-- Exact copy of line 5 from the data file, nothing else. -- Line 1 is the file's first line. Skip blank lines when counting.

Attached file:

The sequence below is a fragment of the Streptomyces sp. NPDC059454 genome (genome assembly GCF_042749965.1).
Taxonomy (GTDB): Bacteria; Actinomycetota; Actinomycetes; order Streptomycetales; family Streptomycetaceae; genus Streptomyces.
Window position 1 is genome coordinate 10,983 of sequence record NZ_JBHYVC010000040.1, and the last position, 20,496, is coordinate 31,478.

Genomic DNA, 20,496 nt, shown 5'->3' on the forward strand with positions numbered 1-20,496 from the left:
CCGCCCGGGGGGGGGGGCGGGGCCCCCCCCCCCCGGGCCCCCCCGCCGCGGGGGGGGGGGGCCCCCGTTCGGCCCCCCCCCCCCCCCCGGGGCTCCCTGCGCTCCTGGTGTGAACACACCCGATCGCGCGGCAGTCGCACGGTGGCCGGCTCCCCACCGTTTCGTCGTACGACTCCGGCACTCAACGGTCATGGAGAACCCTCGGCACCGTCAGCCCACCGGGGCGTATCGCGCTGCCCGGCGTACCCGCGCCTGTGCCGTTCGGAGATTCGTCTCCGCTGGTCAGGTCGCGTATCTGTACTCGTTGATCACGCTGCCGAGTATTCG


CCGCCCGGGGGGGGGGGCGGGGCCCCCCCCCCCCGGGCCCCCCCGCCGCGGGGGGGGGGGGCCCCCGTTCGGCCCCCCCCCCCCCCCCGGGGCTCCCTGCGCTCCTGGTGTGAACACACCCGATCGCGCGGCAGTCGCACGGTGGCCGGCTCCCCACCGTTTCGTCGTACGACTCCGGCACTCAACGGTCATGGAGAACCCTCGGCACCGTCAGCCCACCGGGGCGTATCGCGCTGCCCGGCGTACCCGCGCCTGTGCCGTTCGGAGATTCGTCTCCGCTGGTCAGGTCGCGTATCTGTACTCGTTGATCACGCTGCCGAGTATTCG